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Shabbat Parashat Emor| 5766

Pninat Mishpat



Mishpat Ve halacha Be Israel - Part VIII - A Corporation as a Litigant
 
 We continue our series on the guiding principles behind our recently formed beit din.
 
 In the Rules and Procedures of our beit din, par. 9 relates to a corporation as a litigant: “A. The litigants recognize the principle that a corporation has rights and liabilities and can sue or be sued. B. The litigants recognize the principle that corporations have limited liability. Therefore, claims are made in relation to the corporation’s assets, not those of its representatives, who act in its name or of its stockholders, unless beit din decides that the corporation’s director, representatives, or shareholders are personally responsible. C. Within the realm of that which is stated in subsection B, the litigants relinquish any possibility of making claims on assets that are beyond those of the corporations.”
 The need for an explicit discussion of a corporation’s status in the arbitration agreement stems from a disagreement among Acharonim on the matter. The main, relevant, legal characteristics of a corporation are as follows. In a corporation, the stockholders are not liable as co-signers or able to be sued due to the affairs of the corporation. Similarly, the shareholders do not have access to the corporation’s assets and do not directly benefit from its profits, except based on an agreed-upon obligation with the corporation or based on the rise in the price of the stocks, which can be sold. Therefore, Israeli and international law view a corporation as an independent legal entity.
 The question is how halacha relates to this legal creation, known as a corporation. Are the shareholders considered proportional owners of the corporation’s assets or does halacha view the corporation as an independent, ownerless, legal/financial entity? Most of the halachic discussions deal with religious questions, such as ownership of chametz on Pesach, commerce on Shabbat, and questions of usury. There is, for example, a dispute among Acharonim whether it is permitted to own stock in a company that possesses chametz on Pesach. Those who permit it posit that the stockholder is not an owner of the corporation’s assets (including chametz), whereas those who forbid it view him as an owner, as the corporation is just a fancy partnership. These questions do not necessarily impact on the proceedings of a halachic court case, except in matters of usury.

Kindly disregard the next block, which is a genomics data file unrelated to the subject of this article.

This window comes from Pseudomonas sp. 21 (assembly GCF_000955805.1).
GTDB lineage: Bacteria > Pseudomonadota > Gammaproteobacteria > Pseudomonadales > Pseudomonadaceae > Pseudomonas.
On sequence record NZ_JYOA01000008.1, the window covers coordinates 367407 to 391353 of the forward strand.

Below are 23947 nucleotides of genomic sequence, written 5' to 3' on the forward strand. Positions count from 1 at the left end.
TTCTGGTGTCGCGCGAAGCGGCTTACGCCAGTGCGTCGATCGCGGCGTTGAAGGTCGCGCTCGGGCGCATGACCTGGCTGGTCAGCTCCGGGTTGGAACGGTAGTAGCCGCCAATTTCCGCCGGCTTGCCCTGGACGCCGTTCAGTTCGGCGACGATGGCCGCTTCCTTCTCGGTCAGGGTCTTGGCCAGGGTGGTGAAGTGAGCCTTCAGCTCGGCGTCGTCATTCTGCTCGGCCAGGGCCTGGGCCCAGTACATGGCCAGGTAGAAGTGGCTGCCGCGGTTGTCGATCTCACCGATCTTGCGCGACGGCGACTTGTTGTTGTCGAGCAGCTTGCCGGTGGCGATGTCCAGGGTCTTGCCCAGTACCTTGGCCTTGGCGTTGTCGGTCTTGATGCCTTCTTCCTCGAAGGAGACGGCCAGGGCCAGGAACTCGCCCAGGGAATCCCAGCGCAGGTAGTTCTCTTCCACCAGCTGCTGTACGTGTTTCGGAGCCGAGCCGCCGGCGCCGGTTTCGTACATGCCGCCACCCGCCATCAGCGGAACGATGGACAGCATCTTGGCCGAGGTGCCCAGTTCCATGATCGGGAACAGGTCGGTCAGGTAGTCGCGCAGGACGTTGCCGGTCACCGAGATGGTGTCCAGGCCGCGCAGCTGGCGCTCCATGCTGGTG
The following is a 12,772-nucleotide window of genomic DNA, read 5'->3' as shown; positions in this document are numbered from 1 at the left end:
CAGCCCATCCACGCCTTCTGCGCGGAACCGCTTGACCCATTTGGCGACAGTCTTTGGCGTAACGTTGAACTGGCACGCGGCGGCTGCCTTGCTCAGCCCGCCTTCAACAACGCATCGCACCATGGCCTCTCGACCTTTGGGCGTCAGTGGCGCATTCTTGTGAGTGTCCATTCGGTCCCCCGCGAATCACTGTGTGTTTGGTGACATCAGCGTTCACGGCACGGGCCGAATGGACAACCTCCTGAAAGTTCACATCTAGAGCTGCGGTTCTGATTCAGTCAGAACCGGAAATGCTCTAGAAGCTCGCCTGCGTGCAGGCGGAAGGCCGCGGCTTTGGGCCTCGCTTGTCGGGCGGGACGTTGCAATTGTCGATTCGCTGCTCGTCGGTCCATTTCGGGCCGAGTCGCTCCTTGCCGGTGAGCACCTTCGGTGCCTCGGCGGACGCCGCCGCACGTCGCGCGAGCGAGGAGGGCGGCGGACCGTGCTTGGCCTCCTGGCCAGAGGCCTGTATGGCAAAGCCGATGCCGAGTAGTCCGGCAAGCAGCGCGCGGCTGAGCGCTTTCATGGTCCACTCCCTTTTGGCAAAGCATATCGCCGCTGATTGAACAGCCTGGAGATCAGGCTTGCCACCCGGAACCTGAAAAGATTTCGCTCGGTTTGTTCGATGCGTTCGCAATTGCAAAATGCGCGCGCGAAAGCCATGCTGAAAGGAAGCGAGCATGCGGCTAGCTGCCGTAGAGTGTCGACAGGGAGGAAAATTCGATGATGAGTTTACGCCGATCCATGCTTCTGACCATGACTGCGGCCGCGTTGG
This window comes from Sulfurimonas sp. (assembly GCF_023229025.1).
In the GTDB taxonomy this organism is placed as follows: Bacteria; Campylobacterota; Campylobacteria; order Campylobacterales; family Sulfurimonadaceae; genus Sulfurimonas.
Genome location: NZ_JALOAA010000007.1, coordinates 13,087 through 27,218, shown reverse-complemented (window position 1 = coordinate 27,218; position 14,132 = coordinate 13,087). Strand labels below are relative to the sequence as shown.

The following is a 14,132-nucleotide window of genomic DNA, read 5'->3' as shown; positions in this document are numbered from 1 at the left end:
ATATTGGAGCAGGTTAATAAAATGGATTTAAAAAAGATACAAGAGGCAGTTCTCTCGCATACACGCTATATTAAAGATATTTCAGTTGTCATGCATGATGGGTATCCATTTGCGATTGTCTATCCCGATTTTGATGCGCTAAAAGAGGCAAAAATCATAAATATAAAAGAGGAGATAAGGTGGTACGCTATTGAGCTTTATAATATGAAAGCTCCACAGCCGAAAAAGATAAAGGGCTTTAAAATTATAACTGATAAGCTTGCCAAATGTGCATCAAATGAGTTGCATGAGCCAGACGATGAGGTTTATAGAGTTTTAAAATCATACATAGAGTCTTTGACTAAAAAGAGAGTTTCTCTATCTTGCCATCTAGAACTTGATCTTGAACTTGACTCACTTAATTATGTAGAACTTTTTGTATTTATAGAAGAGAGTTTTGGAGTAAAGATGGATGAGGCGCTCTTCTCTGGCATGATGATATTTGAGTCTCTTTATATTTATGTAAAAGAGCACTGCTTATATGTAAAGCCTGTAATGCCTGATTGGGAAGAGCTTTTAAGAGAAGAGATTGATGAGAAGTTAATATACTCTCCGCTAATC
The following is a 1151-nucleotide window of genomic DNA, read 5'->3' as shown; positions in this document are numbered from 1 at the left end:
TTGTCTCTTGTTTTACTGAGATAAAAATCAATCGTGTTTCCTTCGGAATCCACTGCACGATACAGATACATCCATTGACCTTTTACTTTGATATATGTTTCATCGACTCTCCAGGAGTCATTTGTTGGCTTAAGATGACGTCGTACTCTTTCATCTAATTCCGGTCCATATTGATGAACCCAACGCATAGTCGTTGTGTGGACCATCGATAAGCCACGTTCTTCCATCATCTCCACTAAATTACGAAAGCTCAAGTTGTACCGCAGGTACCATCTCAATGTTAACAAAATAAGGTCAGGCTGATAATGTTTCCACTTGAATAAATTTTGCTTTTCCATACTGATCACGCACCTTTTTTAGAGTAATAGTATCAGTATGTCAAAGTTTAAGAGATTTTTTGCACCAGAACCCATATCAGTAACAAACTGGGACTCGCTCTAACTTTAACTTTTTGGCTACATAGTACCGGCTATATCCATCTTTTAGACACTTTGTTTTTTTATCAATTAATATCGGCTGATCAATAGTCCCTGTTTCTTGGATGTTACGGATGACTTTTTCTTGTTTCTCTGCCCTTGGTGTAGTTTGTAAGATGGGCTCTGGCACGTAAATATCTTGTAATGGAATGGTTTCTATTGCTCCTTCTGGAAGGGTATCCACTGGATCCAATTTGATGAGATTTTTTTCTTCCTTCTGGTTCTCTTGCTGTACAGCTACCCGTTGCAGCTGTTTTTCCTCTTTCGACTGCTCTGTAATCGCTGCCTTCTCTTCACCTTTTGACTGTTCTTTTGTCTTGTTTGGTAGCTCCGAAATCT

However, corporate officers may fear that, according to halacha, the corporation may not be viewed as an independent legal entity. They may thus fear that they or other shareholders may be held personally liable to pay from their own assets for the corporation’s liability. To allay such fears, we clarified the matter with the aforementioned, explicit language of the arbitration agreement. Next week we plan to get into more detail on the halachic, monetary standing of the corporation and our arbitration agreement’s dealing with the matter.
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Dedication

This edition of
Hemdat Yamim is dedicated to the memory of
R’ Meir ben Yechezkel Shraga Brachfeld o.b.m.
Hemdat Yamim is also dedicated by Les & Ethel Sutker of Chicago, Illinois
 in loving memory of Max and Mary Sutker and Louis and Lillian Klein,z”l.
May their memory be a blessing!
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